A VULNERABLE Winchester woman plunged to her death just moments after paramedics, who had been alerted to her suicide threat, left her alone in her flat.
Jacqueline O’Neill died from multiple injuries after falling from the balcony of her third floor flat at Parmiter House in Wales Street, Winchester.
Winchester Coroner’s Court heard that the 54-year-old jumped just three minutes after the paramedics had left her flat, on September 30.
Ms O’Neill had been under the care of Southern Health NHS Foundation Trust’s community mental health team.
The inquest heard that paramedics frequently attended her flat and she had had taken an overdose two weeks before her death.
On the day she died she told the community mental health team and paramedics she was in crisis.
Ms O’Neill first sought help from the the mental health team was was allegedly advised to “take some diazapam and have a cup of tea”.
She refused and immediately called the ambulance service, who arrived quickly as she was deemed a suicide risk.
The inquest heard evidence from paramedics Alison Gamlyn and Simon Marchant, who spent more than 90 minutes with Ms O’Neill.
The paramedics offered to take Ms O’Neill to the Royal Hampshire County Hospital where someone from Melbury Lodge mental health unit would meet her there, but she refused.
They then agreed that a member of the community mental health team would speak to Ms O’Neil.
The inquest heard Mr Marchant left a message for the team, but did not include his phone number.
Mr Marchant later spoke to a member of the community mental health team, and said he he not been told of Ms O’Neill’s previous suicide attempts.
The court heard Ms O’Neill’s demeanour appeared “brighter” to the paramedics and they left.
When asked about Ms O’Neill’s suicidal remarks, Mr Marchant said: “It did not seem like a serious threat, it was like a throw away comment.”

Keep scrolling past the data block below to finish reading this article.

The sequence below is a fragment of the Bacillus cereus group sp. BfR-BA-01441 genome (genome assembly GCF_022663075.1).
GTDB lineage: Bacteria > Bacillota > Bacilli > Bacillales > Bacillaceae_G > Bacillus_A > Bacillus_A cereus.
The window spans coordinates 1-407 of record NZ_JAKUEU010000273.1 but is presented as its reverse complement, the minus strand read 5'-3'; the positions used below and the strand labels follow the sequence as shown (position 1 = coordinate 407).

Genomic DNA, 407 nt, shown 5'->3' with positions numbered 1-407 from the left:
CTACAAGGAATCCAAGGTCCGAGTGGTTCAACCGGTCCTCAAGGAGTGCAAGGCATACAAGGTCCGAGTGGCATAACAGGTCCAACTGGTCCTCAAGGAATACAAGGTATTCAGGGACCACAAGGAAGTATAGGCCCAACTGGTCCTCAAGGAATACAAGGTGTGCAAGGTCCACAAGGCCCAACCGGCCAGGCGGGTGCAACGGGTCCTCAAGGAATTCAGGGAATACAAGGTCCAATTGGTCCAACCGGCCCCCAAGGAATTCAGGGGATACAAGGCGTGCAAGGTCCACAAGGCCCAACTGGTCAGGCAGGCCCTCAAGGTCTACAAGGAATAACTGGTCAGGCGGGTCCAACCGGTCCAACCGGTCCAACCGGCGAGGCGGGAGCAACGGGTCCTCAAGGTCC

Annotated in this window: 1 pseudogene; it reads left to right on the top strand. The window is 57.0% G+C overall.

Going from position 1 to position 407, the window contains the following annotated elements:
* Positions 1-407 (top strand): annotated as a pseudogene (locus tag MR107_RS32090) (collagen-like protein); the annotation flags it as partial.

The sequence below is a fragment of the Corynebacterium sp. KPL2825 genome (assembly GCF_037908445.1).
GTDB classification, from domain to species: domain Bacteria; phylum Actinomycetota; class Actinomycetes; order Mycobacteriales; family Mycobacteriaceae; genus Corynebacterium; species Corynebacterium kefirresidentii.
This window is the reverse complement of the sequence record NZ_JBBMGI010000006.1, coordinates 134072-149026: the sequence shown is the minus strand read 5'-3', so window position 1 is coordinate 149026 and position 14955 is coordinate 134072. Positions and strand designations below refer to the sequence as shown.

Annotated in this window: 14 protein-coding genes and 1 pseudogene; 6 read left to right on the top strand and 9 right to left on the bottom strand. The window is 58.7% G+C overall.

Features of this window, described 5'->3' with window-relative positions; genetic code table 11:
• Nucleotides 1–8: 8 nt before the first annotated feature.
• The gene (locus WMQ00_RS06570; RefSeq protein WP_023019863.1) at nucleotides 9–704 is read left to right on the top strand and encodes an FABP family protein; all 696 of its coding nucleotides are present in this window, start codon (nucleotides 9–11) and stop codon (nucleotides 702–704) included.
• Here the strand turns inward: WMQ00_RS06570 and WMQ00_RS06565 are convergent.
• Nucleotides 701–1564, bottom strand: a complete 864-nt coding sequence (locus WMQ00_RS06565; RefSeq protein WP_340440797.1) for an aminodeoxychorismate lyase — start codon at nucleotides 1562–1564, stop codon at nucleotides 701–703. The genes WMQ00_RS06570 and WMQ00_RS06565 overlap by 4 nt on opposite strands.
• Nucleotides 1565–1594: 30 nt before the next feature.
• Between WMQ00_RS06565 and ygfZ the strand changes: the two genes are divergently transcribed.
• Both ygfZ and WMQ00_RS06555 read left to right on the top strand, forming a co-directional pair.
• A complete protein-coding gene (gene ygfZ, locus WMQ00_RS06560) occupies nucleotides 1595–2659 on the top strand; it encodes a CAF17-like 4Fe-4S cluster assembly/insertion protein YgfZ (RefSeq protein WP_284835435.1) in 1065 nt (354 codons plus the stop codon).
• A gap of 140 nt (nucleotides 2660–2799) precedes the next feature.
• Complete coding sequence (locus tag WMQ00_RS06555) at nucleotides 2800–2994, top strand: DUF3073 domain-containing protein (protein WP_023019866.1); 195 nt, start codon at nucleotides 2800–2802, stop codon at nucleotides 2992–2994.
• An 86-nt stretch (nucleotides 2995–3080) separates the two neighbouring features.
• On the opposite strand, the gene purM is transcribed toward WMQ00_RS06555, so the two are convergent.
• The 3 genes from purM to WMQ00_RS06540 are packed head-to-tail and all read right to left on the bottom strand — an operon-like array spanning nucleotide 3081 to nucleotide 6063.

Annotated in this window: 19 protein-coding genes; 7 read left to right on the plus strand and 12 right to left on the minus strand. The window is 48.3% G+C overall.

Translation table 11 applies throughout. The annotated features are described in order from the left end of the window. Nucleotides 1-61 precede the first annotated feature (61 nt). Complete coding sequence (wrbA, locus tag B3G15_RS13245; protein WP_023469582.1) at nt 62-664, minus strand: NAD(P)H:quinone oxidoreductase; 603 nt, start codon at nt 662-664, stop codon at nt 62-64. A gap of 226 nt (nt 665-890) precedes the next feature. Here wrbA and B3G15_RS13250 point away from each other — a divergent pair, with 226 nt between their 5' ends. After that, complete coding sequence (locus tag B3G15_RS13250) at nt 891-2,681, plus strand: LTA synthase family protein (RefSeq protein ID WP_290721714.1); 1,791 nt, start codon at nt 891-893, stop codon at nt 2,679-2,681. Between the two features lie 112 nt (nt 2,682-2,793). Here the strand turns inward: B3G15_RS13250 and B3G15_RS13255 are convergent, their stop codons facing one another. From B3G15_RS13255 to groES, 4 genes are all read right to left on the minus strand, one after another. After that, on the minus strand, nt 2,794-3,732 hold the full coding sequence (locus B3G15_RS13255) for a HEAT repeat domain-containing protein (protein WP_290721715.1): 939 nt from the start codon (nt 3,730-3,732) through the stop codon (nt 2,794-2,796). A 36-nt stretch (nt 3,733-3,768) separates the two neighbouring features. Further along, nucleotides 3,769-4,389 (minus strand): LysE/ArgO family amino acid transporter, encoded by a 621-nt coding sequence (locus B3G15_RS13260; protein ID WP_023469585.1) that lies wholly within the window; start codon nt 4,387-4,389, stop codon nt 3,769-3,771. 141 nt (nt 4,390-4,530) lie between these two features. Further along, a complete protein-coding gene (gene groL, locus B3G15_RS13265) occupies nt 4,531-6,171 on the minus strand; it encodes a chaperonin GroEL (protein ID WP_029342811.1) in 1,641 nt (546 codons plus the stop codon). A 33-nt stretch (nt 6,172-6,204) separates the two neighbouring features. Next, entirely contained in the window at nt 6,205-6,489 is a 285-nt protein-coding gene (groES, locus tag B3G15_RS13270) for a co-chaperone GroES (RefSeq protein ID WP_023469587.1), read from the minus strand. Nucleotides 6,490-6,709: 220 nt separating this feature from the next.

Just as the paramedics were about to drive off, witness Kay Tyson told them she had seen Ms O’Neill fall from the balcony.
They rushed to treat Ms O’Neill but she died.
The inquest heard Ms O’Neill suffered from mixed personality disorder and alcohol dependency.
Speaking on behalf of Southern Health NHS Foundation Trust was psychiatrist Dr Cory de Wet, who admitted that Ms O’Neill did need a social care assessment and was a “suicide risk”.
Senior coroner Grahame Short recorded a verdict of suicide.
Mr Short said there was no clear plan in place for Ms O’Neill and said the suicide was likely to have been an “impulsive act”.
He did not criticise the ambulance service, and said one of the key factors was the lack of a “support network” for Ms O’ Neill.
Mr Short said: "I believe it was an impulsive act I do not believe it was something she had planned for any length of time but given her history I do find that she did want to end her life.
“After the ambulance crew had left she was on her own again she realised she was in the same position as when they (the ambulance crew) arrived - there was no solution to her problems.”
A spokesman from South Central Ambulance Service said: “As noted by the coroner, the care and advice provided by the ambulance service to Jacqueline was appropriate and there were no failings of the Trust or its staff. The Trust extends sincere condolences to the victim’s family.”
Dr Cory De Wet, clinical service director for West Hampshire for Southern Health, said: “The team supporting Ms O’Neill were deeply saddened to hear that she had died and I extend my condolences to Miss O’Neill’s family at this difficult time.
“At her last meeting with the treatment team a tailored care plan was agreed to address her needs and care preferences and this is something her care team was developing.
“We have completed a full investigation to see if there was anything we could have done to improve the care we provided and this has been shared with Ms O’Neill’s family.
“As part of our efforts to improve care we have recently developed a new policy for supporting people experiencing both mental health and substance misuse problems."